Beneteau First 50 Review

Yacht of the Year 2008

Cruising or racing, this European lady is up for it

If you want to know where production cruiser/racer design is going, look no further. Development in Beneteau’s First lines of craft had been quiet until 2007, when the Beneteau’s First 50 introduced a fresh new style. It’s almost anti-traditional because folding doors hide the navigation instruments, sink and stove and the stowage areas. Nothing is allowed to interfere with the clean horizontal lines created by the grained white oak trim.

This is a sports cruiser, a very fast, very pleasurable racing yacht with a wonderful interior. The 50 has a modern IRC (handicap system) style hull with a healthy beam and hollow waterline entry.

On the First 50 the whole transom folds down to create a landing platform. There are twin wheels for easy walkthrough. There’s no mainsheet traveller; instead the designers have provided a central mainsheet electric winch on a pedestal on the centreline whose only job is to control the angle of the boom to the centreline. The mainsail’s leech is controlled by a hydraulic vang.

The headsail winches are mounted just ahead of the wheels, so the helmsman can winch if he must when sailing short-handed, but there’s room for the crew to do the work efficiently when racing. The rest of the cockpit is clear as the secondary winches are on the coachroof.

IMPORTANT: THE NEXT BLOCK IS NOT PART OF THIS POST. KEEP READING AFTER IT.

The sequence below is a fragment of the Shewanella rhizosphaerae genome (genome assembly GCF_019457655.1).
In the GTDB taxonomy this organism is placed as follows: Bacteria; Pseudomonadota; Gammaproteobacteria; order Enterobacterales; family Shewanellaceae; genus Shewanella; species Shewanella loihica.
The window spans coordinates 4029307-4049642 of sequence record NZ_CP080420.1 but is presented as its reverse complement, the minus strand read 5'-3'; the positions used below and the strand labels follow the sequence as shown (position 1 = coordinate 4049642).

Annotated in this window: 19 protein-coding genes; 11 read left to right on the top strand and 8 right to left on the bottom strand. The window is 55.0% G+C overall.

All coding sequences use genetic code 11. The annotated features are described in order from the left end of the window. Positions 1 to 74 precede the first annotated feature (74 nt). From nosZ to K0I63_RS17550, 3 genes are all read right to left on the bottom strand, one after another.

This boat has an aluminium three-spreader mast the black finish and rod rigging show it has the optional S-pack.
To achieve the clean deck, control lines are led through channels each side of the green-tinted clear panels on the centreline.

The large master cabin is forward with en-suite and there are two cabins aft. The galley has an icebox, fridge, freezer, and a four-burner stove with oven.

This is an easy boat to sail. The helm is quite firm but perfectly geared. A teak foot brace behind each wheel helps locate the helmsman when the boat heels. Another on the centreline is valuable as it can be a long way from the lee wheel to the windward when the boat is heeled.

The helmsman can see the headsail tufts when sitting on the windward side without craning the neck or leaning outboard.

It’s a class act. It’s high style and Beneteau have been here before.